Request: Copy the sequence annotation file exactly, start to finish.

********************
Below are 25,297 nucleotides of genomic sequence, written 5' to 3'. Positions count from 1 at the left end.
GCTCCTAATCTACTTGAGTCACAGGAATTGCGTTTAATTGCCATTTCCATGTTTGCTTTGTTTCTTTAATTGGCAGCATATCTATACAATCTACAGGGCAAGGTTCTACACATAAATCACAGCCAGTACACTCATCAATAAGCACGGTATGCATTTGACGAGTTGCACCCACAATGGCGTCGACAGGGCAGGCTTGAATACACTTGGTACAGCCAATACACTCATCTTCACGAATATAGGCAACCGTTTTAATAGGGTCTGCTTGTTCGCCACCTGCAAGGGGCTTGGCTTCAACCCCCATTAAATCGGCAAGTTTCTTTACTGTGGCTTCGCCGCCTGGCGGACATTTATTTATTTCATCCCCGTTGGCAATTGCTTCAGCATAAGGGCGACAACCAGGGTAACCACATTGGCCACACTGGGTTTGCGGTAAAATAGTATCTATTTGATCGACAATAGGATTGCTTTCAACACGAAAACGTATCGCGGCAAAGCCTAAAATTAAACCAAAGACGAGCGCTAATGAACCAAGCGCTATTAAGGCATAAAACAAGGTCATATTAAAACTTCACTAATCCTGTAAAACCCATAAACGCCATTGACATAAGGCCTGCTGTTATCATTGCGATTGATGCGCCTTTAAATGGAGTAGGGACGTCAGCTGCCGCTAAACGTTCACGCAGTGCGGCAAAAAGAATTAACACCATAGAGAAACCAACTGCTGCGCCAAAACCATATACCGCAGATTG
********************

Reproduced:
Below are 25,297 nucleotides of genomic sequence, written 5' to 3'. Positions count from 1 at the left end.
GCTCCTAATCTACTTGAGTCACAGGAATTGCGTTTAATTGCCATTTCCATGTTTGCTTTGTTTCTTTAATTGGCAGCATATCTATACAATCTACAGGGCAAGGTTCTACACATAAATCACAGCCAGTACACTCATCAATAAGCACGGTATGCATTTGACGAGTTGCACCCACAATGGCGTCGACAGGGCAGGCTTGAATACACTTGGTACAGCCAATACACTCATCTTCACGAATATAGGCAACCGTTTTAATAGGGTCTGCTTGTTCGCCACCTGCAAGGGGCTTGGCTTCAACCCCCATTAAATCGGCAAGTTTCTTTACTGTGGCTTCGCCGCCTGGCGGACATTTATTTATTTCATCCCCGTTGGCAATTGCTTCAGCATAAGGGCGACAACCAGGGTAACCACATTGGCCACACTGGGTTTGCGGTAAAATAGTATCTATTTGATCGACAATAGGATTGCTTTCAACACGAAAACGTATCGCGGCAAAGCCTAAAATTAAACCAAAGACGAGCGCTAATGAACCAAGCGCTATTAAGGCATAAAACAAGGTCATATTAAAACTTCACTAATCCTGTAAAACCCATAAACGCCATTGACATAAGGCCTGCTGTTATCATTGCGATTGATGCGCCTTTAAATGGAGTAGGGACGTCAGCTGCCGCTAAACGTTCACGCAGTGCGGCAAAAAGAATTAACACCATAGAGAAACCAACTGCTGCGCCAAAACCATATACCGCAGATTG